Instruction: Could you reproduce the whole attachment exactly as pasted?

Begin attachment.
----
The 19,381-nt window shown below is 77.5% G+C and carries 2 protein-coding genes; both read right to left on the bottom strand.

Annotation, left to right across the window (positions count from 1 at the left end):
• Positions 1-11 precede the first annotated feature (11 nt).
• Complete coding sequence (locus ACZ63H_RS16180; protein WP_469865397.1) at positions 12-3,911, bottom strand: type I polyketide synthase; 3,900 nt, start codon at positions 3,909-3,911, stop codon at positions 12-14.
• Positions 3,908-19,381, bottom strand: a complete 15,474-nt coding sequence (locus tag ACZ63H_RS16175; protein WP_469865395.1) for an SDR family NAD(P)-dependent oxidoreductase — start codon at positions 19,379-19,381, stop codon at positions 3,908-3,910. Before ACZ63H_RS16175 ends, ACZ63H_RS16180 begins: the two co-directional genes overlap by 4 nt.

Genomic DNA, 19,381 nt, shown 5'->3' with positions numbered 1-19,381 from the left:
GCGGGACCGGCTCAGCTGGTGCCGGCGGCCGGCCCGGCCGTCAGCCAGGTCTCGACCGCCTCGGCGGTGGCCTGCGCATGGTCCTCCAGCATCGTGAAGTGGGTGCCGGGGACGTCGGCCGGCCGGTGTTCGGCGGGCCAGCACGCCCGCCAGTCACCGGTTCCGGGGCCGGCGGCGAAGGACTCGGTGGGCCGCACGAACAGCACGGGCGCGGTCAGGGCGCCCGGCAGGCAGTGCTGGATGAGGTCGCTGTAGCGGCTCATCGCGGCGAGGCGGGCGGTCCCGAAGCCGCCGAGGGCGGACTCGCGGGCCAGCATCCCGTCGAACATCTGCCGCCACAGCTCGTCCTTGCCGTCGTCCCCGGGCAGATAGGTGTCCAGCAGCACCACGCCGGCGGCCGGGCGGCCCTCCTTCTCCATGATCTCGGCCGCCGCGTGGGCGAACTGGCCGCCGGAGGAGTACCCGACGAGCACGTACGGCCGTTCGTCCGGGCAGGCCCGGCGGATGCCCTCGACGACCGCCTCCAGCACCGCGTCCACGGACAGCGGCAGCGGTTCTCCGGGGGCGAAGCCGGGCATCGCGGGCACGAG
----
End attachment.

The 19,381-nt window shown below is 77.5% G+C and carries 2 protein-coding genes; both read right to left on the bottom strand.

Annotation, left to right across the window (positions count from 1 at the left end):
• Positions 1-11 precede the first annotated feature (11 nt).
• Complete coding sequence (locus ACZ63H_RS16180; protein WP_469865397.1) at positions 12-3,911, bottom strand: type I polyketide synthase; 3,900 nt, start codon at positions 3,909-3,911, stop codon at positions 12-14.
• Positions 3,908-19,381, bottom strand: a complete 15,474-nt coding sequence (locus tag ACZ63H_RS16175; protein WP_469865395.1) for an SDR family NAD(P)-dependent oxidoreductase — start codon at positions 19,379-19,381, stop codon at positions 3,908-3,910. Before ACZ63H_RS16175 ends, ACZ63H_RS16180 begins: the two co-directional genes overlap by 4 nt.

Genomic DNA, 19,381 nt, shown 5'->3' with positions numbered 1-19,381 from the left:
GCGGGACCGGCTCAGCTGGTGCCGGCGGCCGGCCCGGCCGTCAGCCAGGTCTCGACCGCCTCGGCGGTGGCCTGCGCATGGTCCTCCAGCATCGTGAAGTGGGTGCCGGGGACGTCGGCCGGCCGGTGTTCGGCGGGCCAGCACGCCCGCCAGTCACCGGTTCCGGGGCCGGCGGCGAAGGACTCGGTGGGCCGCACGAACAGCACGGGCGCGGTCAGGGCGCCCGGCAGGCAGTGCTGGATGAGGTCGCTGTAGCGGCTCATCGCGGCGAGGCGGGCGGTCCCGAAGCCGCCGAGGGCGGACTCGCGGGCCAGCATCCCGTCGAACATCTGCCGCCACAGCTCGTCCTTGCCGTCGTCCCCGGGCAGATAGGTGTCCAGCAGCACCACGCCGGCGGCCGGGCGGCCCTCCTTCTCCATGATCTCGGCCGCCGCGTGGGCGAACTGGCCGCCGGAGGAGTACCCGACGAGCACGTACGGCCGTTCGTCCGGGCAGGCCCGGCGGATGCCCTCGACGACCGCCTCCAGCACCGCGTCCACGGACAGCGGCAGCGGTTCTCCGGGGGCGAAGCCGGGCATCGCGGGCACGAG